By Leonardo Letelier and Rafael Ribeiro
In the midst of a serious economic crisis and the delicate situation of public finances, especially in states and municipalities, governments tend to look for ways to increase tax collection and/or reduce spending to face the situation of budgetary austerity. The crisis led States to drastically reduce their investments this year: 46% in the first four months of the year compared to the previous year.
Today Brazil spends more than R$ 440 billion on the provision of basic social services. In a crisis scenario, governments must respond to the criticism that social rights and benefits are being set aside in the name of fulfilling financial obligations to “foreign investors” or “the banks”. What if it were possible to reduce the cost while investors help to generate social impact?
Today, the government buys social activities. The fear of problems of any kind makes the focus of hiring, payment and control not whether children were educated or whether patients' health improved, but whether prescribed activities were carried out. So goodbye innovation, goodbye focus on results, goodbye continuous improvement and welcome third way stamped on the invoice. The fear of something going wrong practically guarantees that the right thing will not happen.
Budget cuts can be replaced by private investment, with savings for the government
This is not unique to Brazil, although perhaps the situation here is more extreme. England suffers from the same problem of prescribing activities, but since 2010 an innovation is bringing hope to those looking for real social impact, the Social Impact Bond (SIB), or Social Impact Contract.
Technically speaking, the SIB is not a “bond” (fixed income security) but a structured operation with payment for social performance, backed by a set of contracts between actors from different sectors. Something like an “Intersectoral Partnership for Social Results”.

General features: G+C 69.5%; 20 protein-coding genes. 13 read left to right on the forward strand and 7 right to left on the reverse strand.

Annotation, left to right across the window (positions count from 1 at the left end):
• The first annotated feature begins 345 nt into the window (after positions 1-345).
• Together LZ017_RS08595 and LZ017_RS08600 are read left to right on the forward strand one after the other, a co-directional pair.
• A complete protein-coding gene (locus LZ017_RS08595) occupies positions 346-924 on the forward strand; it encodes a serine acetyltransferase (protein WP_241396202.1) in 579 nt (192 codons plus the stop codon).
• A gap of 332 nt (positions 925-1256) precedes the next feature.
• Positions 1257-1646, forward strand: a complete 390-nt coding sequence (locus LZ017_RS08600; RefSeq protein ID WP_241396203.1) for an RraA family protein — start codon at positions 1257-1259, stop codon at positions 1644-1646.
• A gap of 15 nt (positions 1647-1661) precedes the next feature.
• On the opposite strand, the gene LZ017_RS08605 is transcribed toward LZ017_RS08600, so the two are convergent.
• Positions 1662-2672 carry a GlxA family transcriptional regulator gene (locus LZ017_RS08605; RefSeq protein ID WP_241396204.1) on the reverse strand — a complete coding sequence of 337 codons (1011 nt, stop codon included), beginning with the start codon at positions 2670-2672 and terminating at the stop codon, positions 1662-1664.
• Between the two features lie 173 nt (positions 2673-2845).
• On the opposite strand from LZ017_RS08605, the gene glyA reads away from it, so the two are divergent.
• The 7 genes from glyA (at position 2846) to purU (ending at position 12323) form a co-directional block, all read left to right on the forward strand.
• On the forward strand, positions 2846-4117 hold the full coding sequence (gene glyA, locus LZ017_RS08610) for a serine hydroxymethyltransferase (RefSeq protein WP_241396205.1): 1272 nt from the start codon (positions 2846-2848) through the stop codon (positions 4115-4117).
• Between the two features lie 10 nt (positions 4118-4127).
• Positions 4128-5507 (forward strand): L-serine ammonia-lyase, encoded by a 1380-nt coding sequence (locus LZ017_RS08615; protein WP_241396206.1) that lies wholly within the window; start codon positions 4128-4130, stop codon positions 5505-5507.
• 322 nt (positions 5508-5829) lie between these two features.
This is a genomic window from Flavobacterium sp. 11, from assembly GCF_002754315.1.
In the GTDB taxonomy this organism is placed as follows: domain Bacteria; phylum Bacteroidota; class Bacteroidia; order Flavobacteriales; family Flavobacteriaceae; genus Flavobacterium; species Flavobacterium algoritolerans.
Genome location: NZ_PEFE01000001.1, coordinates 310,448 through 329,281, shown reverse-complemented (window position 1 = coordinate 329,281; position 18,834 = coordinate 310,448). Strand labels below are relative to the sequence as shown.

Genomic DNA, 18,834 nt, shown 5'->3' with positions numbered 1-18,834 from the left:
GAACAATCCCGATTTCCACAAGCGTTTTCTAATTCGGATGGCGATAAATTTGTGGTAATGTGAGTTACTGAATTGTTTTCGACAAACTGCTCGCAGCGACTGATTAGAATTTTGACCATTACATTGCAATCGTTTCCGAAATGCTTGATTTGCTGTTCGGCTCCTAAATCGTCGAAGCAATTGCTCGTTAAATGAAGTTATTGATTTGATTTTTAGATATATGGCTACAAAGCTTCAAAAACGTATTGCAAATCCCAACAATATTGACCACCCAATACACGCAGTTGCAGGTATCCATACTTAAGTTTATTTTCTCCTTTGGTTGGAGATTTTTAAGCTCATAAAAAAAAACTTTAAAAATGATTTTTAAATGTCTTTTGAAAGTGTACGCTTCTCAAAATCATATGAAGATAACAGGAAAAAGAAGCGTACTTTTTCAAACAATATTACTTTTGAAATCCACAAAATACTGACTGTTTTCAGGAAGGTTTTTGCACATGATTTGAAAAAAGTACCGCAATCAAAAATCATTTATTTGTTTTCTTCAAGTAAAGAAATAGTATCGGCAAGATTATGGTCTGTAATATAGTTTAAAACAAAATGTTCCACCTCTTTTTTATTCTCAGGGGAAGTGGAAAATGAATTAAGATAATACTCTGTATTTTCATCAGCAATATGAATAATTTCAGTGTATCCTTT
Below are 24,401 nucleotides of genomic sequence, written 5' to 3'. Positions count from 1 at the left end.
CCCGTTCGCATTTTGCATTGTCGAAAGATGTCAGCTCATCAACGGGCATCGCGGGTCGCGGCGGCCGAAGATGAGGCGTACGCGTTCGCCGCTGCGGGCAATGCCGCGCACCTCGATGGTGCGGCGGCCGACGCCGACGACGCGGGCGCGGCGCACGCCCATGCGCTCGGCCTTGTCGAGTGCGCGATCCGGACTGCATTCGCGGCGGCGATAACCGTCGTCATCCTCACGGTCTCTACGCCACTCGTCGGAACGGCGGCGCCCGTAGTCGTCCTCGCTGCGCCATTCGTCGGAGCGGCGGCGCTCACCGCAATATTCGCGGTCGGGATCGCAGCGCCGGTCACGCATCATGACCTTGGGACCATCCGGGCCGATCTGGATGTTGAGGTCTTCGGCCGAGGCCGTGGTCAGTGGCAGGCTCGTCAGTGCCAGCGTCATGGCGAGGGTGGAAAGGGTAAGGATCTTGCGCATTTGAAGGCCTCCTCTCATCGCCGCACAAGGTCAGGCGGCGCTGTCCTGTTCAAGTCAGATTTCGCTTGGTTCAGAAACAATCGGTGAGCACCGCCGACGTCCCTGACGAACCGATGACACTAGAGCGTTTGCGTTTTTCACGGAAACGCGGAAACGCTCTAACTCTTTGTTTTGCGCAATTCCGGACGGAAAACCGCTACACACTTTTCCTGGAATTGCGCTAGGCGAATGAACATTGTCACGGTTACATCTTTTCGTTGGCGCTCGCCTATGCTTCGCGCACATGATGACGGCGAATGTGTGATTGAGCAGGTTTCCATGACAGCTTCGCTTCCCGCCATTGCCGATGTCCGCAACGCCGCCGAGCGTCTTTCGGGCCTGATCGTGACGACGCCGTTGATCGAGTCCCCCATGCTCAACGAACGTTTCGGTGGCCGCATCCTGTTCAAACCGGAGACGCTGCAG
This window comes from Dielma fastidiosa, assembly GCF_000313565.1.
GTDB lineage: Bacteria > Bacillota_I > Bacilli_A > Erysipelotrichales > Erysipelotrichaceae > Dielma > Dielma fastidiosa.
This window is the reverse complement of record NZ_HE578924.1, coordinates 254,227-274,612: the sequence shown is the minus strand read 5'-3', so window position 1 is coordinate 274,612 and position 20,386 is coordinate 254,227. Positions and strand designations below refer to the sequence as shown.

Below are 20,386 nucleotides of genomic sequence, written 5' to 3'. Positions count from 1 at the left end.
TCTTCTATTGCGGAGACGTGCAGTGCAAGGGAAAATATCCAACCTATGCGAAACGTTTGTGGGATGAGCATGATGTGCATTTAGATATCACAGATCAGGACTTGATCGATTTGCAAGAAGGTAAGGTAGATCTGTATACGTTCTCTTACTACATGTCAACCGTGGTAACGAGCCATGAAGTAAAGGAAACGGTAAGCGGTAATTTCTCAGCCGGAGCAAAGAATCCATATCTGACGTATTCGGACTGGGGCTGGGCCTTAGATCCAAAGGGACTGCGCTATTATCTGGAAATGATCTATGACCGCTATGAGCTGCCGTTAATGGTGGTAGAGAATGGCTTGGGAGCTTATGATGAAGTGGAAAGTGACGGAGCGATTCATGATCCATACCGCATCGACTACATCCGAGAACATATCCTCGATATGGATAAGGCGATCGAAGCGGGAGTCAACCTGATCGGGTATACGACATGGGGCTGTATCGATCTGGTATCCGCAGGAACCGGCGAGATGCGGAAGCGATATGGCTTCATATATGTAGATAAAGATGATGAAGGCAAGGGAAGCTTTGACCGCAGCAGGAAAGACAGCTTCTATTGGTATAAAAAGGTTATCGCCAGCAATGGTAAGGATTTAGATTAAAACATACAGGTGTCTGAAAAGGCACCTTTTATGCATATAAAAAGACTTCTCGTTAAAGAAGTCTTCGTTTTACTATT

In practice, a social organization commits to achieving certain targets for reducing school dropout, prison re-entry or other result indicators (not activity) and the government commits to pay a certain amount if the targets are reached. As social problems are complex, interventions end up being long-term and no social organization has the cash resources to survive years of working without pay. Thus, investors come in to finance the operation of the social organization and recover their investment (with a financial return rate) if the goals are reached. An independent verifier is hired to certify progress on indicators.
With that, budget cuts can be replaced by private investments and, if all goes well, with savings for the government and financial returns for investors.
The first SIB was signed in England where criminal recidivism cost the British coffers £15 billion a year. A non-profit intermediary called Social Finance UK proposed this innovative scheme to decrease recidivism by 7.5% per year compared to a control group and connected all the ends. This SIB was in the “all or nothing” modality, that is, if the indicator was 0.001% below the target, the government did not pay anything. As there are several classes, the contract has not yet been finalized, but it seems that it is on the way to achieving the result (the reduction in the 1st class was 8.4%).